Dr Alasdair Campbell

Department of Chemical and Biological Engineering

Senior Lecturer

Dr Alasdair Campbell
a.n.campbell@sheffield.ac.uk
+44 114 222 7573

Full contact details

Dr Alasdair Campbell
Department of Chemical and Biological Engineering
Room D24
Pam Liversidge Building
Mappin Street
Sheffield
S1 3JD
Profile

I completed my undergraduate degrees in Chemical Engineering at the University of Cambidge in 2003 and then subsequently read for a PhD in Chemical Engineering, which was awarded in 2007. This work was entitled, “The Effects of Natural Convection on Low Temperature Combustion,” and was awarded the Danckwerts-Pergamon Prize for the best dissertation produced in the Department of Chemical Engineering in 2007.

After the completion of my PhD, I was appointed as the Hertha Ayrton Research Fellow in Chemical Engineering at Girton College, Cambridge from 2007 until 2012. In 2011, I was awarded the Hinshelwood Prize by the Combustion Institute. This prize is awarded in recognition of meritorious work by a young scientist of the British Section of the Combustion Institute.

I was appointed as a Lecturer in Chemical Engineering at the University of Surrey in 2012, and was promoted to Senior Lecturer in 2017. I joined the University of Sheffield as a Senior Lecturer in 2019.

Research interests

My research interests are centred on buoyant, reactive flow. This work can be can be broadly split into work in two general areas, namely process safety (incorporating combustion, explosion and the dispersion of reactive chemicals) and the energy-water nexus, focussing on the use of low-cost technologies for the production of potable or irrigation water in arid regions.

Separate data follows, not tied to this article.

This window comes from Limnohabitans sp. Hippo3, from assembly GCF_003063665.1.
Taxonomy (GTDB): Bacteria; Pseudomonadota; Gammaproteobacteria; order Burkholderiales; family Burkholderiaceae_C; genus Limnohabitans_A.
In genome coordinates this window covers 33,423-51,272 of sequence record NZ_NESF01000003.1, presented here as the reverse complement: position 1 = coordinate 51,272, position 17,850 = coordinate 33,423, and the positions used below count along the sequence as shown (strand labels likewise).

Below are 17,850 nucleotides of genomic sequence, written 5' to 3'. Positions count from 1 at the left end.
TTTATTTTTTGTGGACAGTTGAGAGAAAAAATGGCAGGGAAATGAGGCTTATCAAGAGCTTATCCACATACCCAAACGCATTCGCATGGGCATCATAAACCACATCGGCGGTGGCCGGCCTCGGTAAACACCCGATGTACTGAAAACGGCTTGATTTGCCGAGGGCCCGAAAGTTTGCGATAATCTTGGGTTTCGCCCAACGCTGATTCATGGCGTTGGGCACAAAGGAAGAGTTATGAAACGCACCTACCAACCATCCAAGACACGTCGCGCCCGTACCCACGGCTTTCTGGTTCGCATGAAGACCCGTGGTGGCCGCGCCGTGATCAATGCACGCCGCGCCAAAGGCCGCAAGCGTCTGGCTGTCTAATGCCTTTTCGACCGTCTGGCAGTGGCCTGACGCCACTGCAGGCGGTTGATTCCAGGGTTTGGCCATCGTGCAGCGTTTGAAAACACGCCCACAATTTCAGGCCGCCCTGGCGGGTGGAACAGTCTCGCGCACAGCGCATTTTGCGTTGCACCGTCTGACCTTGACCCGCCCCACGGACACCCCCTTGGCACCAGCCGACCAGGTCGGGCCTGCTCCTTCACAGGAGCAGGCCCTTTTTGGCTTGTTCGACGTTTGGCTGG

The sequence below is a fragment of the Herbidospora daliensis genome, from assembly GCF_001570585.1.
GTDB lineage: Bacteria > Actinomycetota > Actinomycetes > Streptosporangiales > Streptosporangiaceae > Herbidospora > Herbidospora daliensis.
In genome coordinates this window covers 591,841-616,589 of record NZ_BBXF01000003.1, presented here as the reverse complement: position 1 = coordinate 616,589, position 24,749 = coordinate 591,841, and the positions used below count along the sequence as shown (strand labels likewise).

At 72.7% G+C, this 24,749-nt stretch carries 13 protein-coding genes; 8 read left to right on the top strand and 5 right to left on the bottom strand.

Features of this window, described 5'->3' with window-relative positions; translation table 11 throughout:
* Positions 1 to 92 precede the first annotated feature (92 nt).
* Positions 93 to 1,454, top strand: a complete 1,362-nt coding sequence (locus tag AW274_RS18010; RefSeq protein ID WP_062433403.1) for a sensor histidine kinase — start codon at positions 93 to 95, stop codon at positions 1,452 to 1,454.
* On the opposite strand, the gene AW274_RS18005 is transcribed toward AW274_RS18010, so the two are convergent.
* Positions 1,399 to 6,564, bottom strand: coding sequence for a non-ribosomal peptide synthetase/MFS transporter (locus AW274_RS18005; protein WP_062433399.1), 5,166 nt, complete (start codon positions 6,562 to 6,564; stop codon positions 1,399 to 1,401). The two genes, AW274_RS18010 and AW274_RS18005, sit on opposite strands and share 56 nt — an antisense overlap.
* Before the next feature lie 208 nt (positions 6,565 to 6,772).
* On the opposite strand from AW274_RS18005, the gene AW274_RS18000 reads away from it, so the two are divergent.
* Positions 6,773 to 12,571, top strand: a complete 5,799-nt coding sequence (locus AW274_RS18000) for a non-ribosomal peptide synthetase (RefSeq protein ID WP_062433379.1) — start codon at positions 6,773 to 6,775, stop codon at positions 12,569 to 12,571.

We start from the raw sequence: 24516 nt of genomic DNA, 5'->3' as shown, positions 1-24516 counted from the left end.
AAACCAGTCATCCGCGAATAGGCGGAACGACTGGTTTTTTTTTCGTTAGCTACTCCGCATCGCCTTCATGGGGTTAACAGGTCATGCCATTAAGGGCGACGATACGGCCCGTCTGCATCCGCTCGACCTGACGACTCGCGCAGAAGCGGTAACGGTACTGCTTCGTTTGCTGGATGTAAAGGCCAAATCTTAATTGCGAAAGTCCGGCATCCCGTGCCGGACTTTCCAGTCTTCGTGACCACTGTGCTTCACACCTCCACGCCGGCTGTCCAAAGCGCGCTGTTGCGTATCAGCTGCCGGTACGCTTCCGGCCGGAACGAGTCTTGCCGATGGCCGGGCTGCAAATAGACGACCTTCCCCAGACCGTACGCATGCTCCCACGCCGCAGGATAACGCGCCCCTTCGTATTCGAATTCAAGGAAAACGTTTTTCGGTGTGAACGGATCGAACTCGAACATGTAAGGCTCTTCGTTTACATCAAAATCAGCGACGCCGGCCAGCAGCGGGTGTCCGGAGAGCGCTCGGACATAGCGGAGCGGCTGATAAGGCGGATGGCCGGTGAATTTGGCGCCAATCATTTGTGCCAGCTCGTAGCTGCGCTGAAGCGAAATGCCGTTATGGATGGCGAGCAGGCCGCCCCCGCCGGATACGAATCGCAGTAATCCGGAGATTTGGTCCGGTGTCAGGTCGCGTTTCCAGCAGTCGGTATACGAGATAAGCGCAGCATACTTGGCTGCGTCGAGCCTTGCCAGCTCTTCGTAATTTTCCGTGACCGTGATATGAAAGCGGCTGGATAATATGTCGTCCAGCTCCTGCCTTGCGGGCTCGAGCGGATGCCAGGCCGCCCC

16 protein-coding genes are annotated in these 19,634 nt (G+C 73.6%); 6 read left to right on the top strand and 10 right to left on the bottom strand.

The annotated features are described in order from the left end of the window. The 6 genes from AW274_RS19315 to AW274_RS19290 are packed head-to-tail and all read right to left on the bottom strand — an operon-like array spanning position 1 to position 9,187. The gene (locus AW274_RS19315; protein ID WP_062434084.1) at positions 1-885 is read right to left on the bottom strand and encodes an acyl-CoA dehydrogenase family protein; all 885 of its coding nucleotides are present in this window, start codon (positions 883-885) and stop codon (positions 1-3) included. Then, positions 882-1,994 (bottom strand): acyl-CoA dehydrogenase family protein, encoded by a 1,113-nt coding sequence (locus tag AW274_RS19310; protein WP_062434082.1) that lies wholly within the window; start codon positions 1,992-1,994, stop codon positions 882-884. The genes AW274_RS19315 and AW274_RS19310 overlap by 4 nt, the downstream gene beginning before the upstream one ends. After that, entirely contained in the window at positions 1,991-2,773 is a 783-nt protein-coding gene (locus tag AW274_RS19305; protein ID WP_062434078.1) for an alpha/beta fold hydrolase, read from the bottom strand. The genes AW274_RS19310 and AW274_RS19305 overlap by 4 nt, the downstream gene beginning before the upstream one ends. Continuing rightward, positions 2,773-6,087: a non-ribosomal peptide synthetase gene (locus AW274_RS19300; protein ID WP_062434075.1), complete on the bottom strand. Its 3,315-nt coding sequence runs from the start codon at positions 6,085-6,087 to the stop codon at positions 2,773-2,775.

My work has focussed on understanding the interaction of fluid mechanics and chemistry on a fundamental level using a combination of numerical and analytical techniques, coupled to simple experiments. My broad areas of interest are summarised below.

Combustion

The heat released by combustion reactions can result in significant changes in the density, and thus can induce natural convection. This work has led to numerous publications in high ranking chemical engineering, combustion and interdisciplinary journals and involves a theoretical and numerical investigation of natural convection coupled with two combustion phenomena, namely cool flames, which are a feature of low temperature combustion, and thermal explosion.

Turbulent Plumes

I work on the development new integral models describing plumes in which a chemical reaction alters the density. Such plumes can arise in a variety of circumstances ranging from industrial accidents (e.g. the Gulf of Mexico oil spill) to volcanic eruption columns. The development of new models to describe such plumes is vital for designing effective responses to such events.

Energy-Water Nexus

I am interested in the investigation and deployment of low cost methods of solar energy capture and storage. In particular, I work on solar ponds, where salinity gradients can be used to trap solar energy and industrial waste heat for use in driving desalination processes.

Publications

Journal articles

Chapters

Conference proceedings papers